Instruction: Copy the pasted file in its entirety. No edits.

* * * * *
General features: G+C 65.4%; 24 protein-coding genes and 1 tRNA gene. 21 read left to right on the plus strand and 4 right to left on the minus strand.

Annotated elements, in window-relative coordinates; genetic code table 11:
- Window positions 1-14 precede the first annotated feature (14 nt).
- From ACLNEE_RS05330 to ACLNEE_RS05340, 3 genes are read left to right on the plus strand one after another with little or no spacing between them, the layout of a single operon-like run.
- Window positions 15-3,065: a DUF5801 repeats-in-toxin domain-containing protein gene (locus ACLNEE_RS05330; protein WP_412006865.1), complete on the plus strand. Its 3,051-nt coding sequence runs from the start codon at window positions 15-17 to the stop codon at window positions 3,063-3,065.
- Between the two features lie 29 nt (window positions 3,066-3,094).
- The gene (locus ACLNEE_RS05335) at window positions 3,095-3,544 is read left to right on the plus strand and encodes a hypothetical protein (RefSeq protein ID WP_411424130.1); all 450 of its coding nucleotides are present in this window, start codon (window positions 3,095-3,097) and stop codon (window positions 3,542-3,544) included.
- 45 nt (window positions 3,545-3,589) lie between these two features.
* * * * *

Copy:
General features: G+C 65.4%; 24 protein-coding genes and 1 tRNA gene. 21 read left to right on the plus strand and 4 right to left on the minus strand.

Annotated elements, in window-relative coordinates; genetic code table 11:
- Window positions 1-14 precede the first annotated feature (14 nt).
- From ACLNEE_RS05330 to ACLNEE_RS05340, 3 genes are read left to right on the plus strand one after another with little or no spacing between them, the layout of a single operon-like run.
- Window positions 15-3,065: a DUF5801 repeats-in-toxin domain-containing protein gene (locus ACLNEE_RS05330; protein WP_412006865.1), complete on the plus strand. Its 3,051-nt coding sequence runs from the start codon at window positions 15-17 to the stop codon at window positions 3,063-3,065.
- Between the two features lie 29 nt (window positions 3,066-3,094).
- The gene (locus ACLNEE_RS05335) at window positions 3,095-3,544 is read left to right on the plus strand and encodes a hypothetical protein (RefSeq protein ID WP_411424130.1); all 450 of its coding nucleotides are present in this window, start codon (window positions 3,095-3,097) and stop codon (window positions 3,542-3,544) included.
- 45 nt (window positions 3,545-3,589) lie between these two features.